What is Happening?
You would need to be hiding under a rock to not have noticed the recent rise in popularity of the term “machine learning.” This statistical method, which consists of using computers to build complex and sensitive predictive algorithms, underpins much of what today is being billed as artificial intelligence. While machine learning has been around in various forms for many decades, improved access to computational power in the cloud – as well as the application of machine learning capabilities by large internet companies such as Amazon, Google and Facebook to improve recommendations, searches and content filtering – have made it top-of-mind for businesses engaged in Digital Transformation. Depending on how it is applied, enterprises can use machine learning to improve targeting and interacting with customers, to better automate tedious tasks in back-office processes or to help model and avoid financial risk – a very flexible tool indeed.
Figure 1 – Google Trends Data – Machine Learning. Source: Google Trends (Accessed 20 April 2017). Note: Google Trends data is represented as Search Interest in the given term over Time, with 100 indicating peak popularity and 50 indicating the term was half as popular.
As seen in Figure 1, the growth in interest in this topic is clearly visible with the search instances roughly doubling over the last year.
Why is it Happening?
The fact that businesses, software engineers and statisticians are using a new method isn’t particularly noteworthy in and of itself, but, when taken in context, it represents the beginning of yet another important shift in the evolution of computing. Until now, the evolution has happened in three epochs, starting from early tabulating machines and progressing to the extensive mobile and social networks of today. The series of developments goes (roughly) like this:
- Systems of Record – developed primarily to store data about the business
- Systems of Interaction – developed to provide new ways to work with data in the Systems of Record and to focus on creating, reading, updating, deleting – or “CRUD” operations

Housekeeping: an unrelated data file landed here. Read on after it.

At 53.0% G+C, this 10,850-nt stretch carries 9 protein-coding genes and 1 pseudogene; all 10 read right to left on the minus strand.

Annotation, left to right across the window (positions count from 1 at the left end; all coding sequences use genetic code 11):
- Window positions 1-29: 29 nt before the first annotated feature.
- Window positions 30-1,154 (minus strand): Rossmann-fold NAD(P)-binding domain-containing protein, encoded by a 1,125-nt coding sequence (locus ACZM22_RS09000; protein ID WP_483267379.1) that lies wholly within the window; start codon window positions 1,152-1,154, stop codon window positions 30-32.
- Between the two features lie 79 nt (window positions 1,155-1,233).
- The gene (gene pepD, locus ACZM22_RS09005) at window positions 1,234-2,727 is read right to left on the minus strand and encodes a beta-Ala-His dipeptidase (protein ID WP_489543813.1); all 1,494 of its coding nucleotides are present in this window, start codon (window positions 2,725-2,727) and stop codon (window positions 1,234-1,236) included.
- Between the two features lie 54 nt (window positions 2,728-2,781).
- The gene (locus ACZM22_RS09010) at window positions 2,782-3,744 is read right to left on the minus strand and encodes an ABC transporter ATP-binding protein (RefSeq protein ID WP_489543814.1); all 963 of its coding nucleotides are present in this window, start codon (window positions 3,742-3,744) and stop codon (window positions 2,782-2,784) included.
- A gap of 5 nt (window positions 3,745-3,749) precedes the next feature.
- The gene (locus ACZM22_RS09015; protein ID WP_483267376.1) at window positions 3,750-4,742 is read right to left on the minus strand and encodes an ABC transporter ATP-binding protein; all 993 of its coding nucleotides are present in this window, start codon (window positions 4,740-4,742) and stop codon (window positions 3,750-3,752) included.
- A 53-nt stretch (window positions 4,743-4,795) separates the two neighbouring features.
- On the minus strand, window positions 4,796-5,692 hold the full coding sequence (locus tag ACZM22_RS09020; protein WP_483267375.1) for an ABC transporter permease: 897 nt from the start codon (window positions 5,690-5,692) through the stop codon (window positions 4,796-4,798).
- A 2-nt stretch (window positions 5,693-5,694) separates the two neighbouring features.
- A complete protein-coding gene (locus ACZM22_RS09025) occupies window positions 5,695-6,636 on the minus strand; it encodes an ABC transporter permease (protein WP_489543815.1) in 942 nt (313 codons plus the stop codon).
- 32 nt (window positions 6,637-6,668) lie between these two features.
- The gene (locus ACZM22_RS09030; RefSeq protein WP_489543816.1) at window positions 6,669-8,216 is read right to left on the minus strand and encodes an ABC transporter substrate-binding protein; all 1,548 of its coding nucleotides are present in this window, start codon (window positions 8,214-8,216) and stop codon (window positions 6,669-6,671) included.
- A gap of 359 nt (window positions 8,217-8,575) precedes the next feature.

- Systems of Engagement – developed to move beyond a strict transactional system to add share and react functions on top of CRUD operations. These systems formed the basis of collaboration and enabled a level of abstraction from the transaction to better allow users to understand the process and engage with it.
Each of these developments has been built upon the last, and none of them replaces the ones that came before it. Instead, they offered additional abstraction from the data and the computer’s processes to get closer to what the human processes needed to be. While the nature of these systems is not predicated on the evolution of databases, the concomitant evolution of databases from tabular > hierarchical > relational > graph and unstructured has also enabled many of the additional capabilities of these systems over time
As Systems of Engagement have matured over the last few years, we have been watching closely to see where the innovation was likely to lead next. Based on our recent survey and interview programs, we believe two more systems will be added to the three existing ones, and that they will be:
- Systems of Understanding
- Systems of Intelligence
The surge in interest in machine learning and the increasing maturity of predictive analytics technologies already are building this nascent group of systems to help us understand the world around us. “Cognitive” systems, as Systems of Understanding are frequently called, include many sophisticated tools that help expand the scope of both human and computer decision-making by giving us new ways of understanding data and the relationships therein. The computing systems being developed now build on top of Systems of Record, Systems of Interaction and Systems of Engagement to help us describe, correlate, and predict based on information to which we have access.
While Systems of Understanding are still immature, we are seeing early evidence of a future of Systems of Intelligence, which will be defined by the ability to understand within a real-world context. This capability will allow computers to navigate beyond describing correlation to inferring causation.